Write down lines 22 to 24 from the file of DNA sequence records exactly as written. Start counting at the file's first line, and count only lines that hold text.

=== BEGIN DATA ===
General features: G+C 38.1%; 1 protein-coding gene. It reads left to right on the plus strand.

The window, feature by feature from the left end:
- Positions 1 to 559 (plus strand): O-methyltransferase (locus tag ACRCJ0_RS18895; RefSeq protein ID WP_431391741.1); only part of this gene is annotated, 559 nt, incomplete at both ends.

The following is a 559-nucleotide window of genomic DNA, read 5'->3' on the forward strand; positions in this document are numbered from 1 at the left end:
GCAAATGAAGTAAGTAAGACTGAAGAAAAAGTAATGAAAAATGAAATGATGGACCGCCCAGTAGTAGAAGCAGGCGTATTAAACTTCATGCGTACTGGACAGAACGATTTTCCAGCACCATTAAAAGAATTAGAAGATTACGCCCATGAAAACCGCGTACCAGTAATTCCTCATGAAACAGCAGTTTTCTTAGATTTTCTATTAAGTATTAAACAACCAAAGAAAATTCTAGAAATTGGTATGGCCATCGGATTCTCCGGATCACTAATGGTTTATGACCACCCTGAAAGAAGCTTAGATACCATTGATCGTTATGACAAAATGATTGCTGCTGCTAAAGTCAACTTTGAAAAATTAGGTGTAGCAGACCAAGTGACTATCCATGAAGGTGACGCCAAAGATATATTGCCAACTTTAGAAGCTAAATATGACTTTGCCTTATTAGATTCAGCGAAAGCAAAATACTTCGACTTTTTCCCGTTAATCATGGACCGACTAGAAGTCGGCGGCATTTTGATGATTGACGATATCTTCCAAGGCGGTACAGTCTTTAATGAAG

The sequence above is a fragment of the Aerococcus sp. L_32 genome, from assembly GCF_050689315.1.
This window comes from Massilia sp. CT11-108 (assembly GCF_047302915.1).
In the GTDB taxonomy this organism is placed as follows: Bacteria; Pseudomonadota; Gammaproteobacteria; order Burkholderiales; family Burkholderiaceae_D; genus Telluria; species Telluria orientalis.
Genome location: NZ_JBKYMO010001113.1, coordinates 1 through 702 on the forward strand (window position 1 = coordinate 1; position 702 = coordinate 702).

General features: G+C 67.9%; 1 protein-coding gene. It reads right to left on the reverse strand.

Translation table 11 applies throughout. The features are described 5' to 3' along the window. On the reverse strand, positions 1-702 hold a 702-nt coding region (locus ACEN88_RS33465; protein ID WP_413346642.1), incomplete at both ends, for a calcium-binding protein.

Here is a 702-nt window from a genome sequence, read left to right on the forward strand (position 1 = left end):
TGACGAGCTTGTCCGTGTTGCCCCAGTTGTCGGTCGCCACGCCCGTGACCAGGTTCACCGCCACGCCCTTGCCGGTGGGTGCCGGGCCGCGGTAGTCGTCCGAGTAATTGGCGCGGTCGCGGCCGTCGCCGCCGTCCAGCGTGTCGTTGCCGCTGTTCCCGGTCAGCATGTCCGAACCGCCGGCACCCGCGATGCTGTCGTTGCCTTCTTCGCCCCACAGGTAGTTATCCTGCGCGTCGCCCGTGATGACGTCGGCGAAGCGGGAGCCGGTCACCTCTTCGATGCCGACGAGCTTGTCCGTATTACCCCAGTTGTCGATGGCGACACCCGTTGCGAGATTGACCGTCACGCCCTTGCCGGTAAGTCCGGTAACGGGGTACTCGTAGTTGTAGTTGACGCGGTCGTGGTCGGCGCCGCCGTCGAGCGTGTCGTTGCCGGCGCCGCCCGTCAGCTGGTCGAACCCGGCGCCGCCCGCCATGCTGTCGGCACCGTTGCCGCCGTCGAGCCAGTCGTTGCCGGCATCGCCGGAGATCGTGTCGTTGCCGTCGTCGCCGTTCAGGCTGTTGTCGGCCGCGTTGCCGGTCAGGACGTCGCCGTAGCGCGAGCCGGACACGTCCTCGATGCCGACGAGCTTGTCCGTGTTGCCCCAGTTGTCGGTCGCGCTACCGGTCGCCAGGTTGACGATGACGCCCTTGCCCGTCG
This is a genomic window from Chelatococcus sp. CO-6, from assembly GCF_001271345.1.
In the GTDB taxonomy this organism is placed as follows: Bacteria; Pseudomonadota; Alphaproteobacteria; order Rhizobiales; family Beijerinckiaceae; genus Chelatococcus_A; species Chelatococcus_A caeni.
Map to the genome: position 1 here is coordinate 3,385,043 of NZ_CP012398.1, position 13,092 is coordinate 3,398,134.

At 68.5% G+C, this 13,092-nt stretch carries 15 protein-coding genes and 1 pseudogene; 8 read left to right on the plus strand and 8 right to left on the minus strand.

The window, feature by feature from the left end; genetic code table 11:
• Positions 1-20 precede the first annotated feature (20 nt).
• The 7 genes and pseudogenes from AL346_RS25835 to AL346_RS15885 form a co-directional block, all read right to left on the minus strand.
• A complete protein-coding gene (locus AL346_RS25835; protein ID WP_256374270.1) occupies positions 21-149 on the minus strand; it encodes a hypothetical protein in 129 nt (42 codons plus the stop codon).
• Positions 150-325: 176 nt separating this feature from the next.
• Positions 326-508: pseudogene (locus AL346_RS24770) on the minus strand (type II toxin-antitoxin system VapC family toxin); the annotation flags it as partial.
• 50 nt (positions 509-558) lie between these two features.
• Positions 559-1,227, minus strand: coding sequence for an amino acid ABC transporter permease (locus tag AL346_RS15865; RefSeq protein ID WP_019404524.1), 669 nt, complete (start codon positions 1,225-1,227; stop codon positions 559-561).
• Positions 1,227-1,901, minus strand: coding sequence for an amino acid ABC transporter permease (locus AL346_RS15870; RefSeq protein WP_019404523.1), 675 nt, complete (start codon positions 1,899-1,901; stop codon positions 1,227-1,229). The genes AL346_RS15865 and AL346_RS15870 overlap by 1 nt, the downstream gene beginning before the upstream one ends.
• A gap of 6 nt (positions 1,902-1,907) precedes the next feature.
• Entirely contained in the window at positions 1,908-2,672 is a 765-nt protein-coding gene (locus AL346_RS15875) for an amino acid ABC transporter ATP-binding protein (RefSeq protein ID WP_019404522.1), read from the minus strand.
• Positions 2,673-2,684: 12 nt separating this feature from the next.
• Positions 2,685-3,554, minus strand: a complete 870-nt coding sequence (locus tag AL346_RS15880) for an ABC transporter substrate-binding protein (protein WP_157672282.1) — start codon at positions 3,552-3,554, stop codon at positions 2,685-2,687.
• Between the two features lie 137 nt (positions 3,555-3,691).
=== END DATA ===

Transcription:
• Positions 150-325: 176 nt separating this feature from the next.
• Positions 326-508: pseudogene (locus AL346_RS24770) on the minus strand (type II toxin-antitoxin system VapC family toxin); the annotation flags it as partial.
• 50 nt (positions 509-558) lie between these two features.